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'Patton' can leave you dizzy

Dancers perform Ralph Lemon's "Come Home Charley Patton."
Dancers perform Ralph Lemon's "Come Home Charley Patton."
Jack Vartoogian, Associated Press

NEW YORK — Audiences heading to the Brooklyn Academy of Music to see "Come Home Charley Patton" would do well to remember an anecdote recounted by actor-dancer Okwui Okpokwasili.

Describing a drum-playing art teacher from her youth, Okpokwasili includes one of the woman's favorite sayings: Honor the experience.

The final installation of choreographer Ralph Lemon's lengthy "Geography Trilogy," which opened Tuesday night as part of BAM's 2004 Next Wave Festival, must be honored on its own terms: a dizzying blend of styles and histories — personal, political and artistic, among others. The experience is served up, in true postmodern fashion, through a host of media, including home video, an animated rendering of writer James Baldwin and what appears to be an electronically manipulated, walking table.

A popular downtown choreographer who got his New York start dancing for Meredith Monk, Lemon disbanded his company 10 years ago and embarked on an exploration that became "Geography."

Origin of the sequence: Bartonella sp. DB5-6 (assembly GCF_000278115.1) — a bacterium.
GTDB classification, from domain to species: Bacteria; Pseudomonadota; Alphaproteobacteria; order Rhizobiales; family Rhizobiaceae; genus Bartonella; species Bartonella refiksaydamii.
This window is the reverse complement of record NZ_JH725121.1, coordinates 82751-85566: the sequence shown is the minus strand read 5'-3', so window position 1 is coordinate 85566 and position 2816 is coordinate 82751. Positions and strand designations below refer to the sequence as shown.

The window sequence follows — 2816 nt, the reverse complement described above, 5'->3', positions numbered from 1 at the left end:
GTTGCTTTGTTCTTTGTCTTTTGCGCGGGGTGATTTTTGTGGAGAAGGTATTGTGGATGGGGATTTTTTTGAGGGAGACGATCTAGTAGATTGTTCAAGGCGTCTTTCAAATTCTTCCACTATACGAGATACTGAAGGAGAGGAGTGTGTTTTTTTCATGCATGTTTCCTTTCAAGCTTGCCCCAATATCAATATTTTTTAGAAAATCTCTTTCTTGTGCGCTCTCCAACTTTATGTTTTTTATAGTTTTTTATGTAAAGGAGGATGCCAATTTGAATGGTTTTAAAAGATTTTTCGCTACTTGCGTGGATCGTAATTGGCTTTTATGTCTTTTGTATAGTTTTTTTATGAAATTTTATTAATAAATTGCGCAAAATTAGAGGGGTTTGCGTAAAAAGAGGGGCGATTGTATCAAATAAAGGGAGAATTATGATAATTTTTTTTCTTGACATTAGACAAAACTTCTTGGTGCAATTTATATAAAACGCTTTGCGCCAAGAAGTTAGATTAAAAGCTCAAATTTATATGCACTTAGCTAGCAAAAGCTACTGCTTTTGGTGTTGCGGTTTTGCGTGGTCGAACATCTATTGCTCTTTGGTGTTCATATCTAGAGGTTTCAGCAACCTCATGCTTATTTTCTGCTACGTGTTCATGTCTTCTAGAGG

Parts 1 and 2 of the trilogy took Lemon to West Africa and Asia. With "Come Home Charley Patton," he sticks closer to home, drawing inspiration from Southern culture and history.

Lemon has filtered and remixed at will; those seeking linear or cohesive narrative should look elsewhere.

Instead, the effect is akin to peeking through a curtain as several shows unfold simultaneously. Snippets of an Arna Bontemps story from 1933 collide with recordings of a 1974 Baldwin lecture. Opera shares time with The Smiths, and a video montage bleeds from a sepia-toned silent recording of grazing horses to a homey dance hall to Lemon, chest-deep in water with a tea cup and a book. Delta blues musician Charley Patton, meanwhile, fails to show.

Such catch-as-catch-can storytelling easily lurches into self-indulgent and heavy-handed territory, and the 90-minute work could do with some tightening. But the movement Lemon has developed for himself and the performers — a boneless, rhythmic extrapolation of 19th-century folk dancing — lends the work much-needed respites of simplicity and calm.

In the end, this calm is put to the test as Lemon is blasted with a powerful fire hose, a reference to police tactics against blacks and white integrationists during the Civil Rights era. Knocked down again and again, he keeps dancing — his off-balance, water-logged steps an armor of sorts.

Lemon tries to say so much here, without committing to any one way of saying it. In the end, this proves both a strength and a weakness. Also dancing are Djedje Djedje Gervais, Darrell Jones, David Thomson and Gesel Mason.

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